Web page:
When he first started work on E=mc², Choreographer David Bintley knew that there would be no set design, so the lighting would have to do all the work. 'I knew it would require something quite dramatic with nothing there', he says. 'Peter’s the guy to do that.’
‘Peter’ is Peter Mumford, a doyen among British lighting designers and a long standing collaborator on David's work (Take Five, Edward II). ‘He makes art with light,’ the choreographer declares. ‘There’s always the wow factor with Peter’s lighting.’
For this piece, David had also commissioned a bold symphonic score from Australian composer Matthew Hindson, and Peter caught an early orchestral rehearsal, which informed his thinking. ‘I've worked on many original dance pieces and frequently the music is the only real inspirational starting-point,’ he says.
For example, the astounding final section, ‘Speed of Light squared’, or ‘Celeritas squared’, inspired what Mumford describes as ‘a very powerful wall of light, an extremely bright backdrop that silhouettes the dancers and almost distorts them with intense white light’. Exciting for audiences, this can prove challenging for the dancers – not for the first time in Mumford’s work.
‘I like Peter’s light because it’s extreme,’ David enthuses. ‘Dancers complain about the glare. Sometimes they don’t know where they are, where the edge of the stage is. We often have to put a strip at the front of the stage to help them.In the last movement of E=mc², the lights are really in your face – it changes the shape of the dancers. I like it.'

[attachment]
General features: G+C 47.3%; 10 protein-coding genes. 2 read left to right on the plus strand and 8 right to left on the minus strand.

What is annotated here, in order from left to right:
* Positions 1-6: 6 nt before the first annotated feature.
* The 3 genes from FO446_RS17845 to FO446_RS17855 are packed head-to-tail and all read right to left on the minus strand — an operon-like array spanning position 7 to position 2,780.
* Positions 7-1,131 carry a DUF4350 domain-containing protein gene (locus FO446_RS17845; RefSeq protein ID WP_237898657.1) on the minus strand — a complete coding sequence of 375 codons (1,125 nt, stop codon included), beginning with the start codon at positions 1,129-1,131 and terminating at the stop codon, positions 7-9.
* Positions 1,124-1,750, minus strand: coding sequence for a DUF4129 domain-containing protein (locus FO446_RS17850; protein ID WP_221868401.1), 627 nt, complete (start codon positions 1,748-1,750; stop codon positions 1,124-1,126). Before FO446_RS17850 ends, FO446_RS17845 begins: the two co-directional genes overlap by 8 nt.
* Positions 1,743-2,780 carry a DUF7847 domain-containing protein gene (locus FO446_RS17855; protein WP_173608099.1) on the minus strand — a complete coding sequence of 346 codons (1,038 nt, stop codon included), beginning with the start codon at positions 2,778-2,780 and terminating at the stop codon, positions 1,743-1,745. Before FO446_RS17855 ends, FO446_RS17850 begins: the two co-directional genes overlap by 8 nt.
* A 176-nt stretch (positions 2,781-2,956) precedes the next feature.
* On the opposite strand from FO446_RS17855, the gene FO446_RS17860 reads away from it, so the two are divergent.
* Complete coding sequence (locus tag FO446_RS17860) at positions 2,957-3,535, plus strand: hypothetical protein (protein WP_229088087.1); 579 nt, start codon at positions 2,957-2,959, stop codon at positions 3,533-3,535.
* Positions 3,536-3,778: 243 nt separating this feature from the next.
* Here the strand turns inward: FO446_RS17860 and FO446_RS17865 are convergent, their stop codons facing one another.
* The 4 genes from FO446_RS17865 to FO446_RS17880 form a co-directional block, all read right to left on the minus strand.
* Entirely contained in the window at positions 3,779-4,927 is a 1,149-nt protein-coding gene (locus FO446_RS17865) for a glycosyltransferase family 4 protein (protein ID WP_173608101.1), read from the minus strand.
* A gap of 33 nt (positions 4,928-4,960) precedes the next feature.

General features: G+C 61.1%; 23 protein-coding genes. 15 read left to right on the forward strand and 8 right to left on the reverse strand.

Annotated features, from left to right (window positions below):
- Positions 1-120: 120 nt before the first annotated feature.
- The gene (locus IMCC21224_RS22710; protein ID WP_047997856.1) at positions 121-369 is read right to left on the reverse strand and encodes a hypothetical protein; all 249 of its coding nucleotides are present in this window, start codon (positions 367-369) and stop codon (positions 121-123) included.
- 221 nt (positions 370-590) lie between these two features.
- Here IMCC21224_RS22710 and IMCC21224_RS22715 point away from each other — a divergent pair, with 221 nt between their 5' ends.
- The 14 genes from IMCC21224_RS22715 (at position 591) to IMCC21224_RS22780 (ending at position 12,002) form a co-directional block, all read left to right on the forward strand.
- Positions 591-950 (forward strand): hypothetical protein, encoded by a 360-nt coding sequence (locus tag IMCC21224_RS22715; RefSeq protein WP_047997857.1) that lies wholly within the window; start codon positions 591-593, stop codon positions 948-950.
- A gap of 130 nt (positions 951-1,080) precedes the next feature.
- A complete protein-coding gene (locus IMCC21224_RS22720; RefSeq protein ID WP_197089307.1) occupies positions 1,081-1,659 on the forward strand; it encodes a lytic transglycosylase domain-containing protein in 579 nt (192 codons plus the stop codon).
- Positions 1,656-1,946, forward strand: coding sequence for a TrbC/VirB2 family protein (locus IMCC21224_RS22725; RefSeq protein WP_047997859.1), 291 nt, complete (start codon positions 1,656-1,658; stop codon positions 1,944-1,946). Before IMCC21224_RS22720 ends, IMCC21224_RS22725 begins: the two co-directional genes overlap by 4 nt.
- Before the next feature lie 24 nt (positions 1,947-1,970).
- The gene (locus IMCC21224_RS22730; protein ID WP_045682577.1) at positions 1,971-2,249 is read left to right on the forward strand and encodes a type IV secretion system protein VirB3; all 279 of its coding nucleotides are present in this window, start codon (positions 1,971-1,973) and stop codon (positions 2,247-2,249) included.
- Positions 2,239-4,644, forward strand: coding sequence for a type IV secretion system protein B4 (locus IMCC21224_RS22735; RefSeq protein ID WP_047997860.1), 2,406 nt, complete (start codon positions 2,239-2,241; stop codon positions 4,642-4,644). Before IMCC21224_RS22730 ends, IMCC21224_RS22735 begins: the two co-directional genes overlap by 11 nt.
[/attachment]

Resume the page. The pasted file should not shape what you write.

Is extreme a description Peter would recognise? ‘Yes! I’m not allowed to design the classics,’ he replies, ‘they can’t dance them in my light!’ Even so, he doesn’t consider E=mc² an abstract ballet.‘It may not be telling a story like The Sleeping Beauty or The Nutcracker but it has a narrative nonetheless – a narrative of ideas. It becomes the role of the lighting design to illuminate this kind of narrative and stimulate the emotional response to these ideas.’
Mumford also works on theatre, opera, major musicals – so why does he return to dance? ‘I think it’s the freedom,’ he considers. ‘Dance generally needs lots of space and I can design pretty extreme and diverse situations that don't interrupt that. It’s also very much about lighting the dancers and illustrating the choreography – showing an audience what to look at and how to perceive and “read” a dance work. That’s a beautiful thing to do.’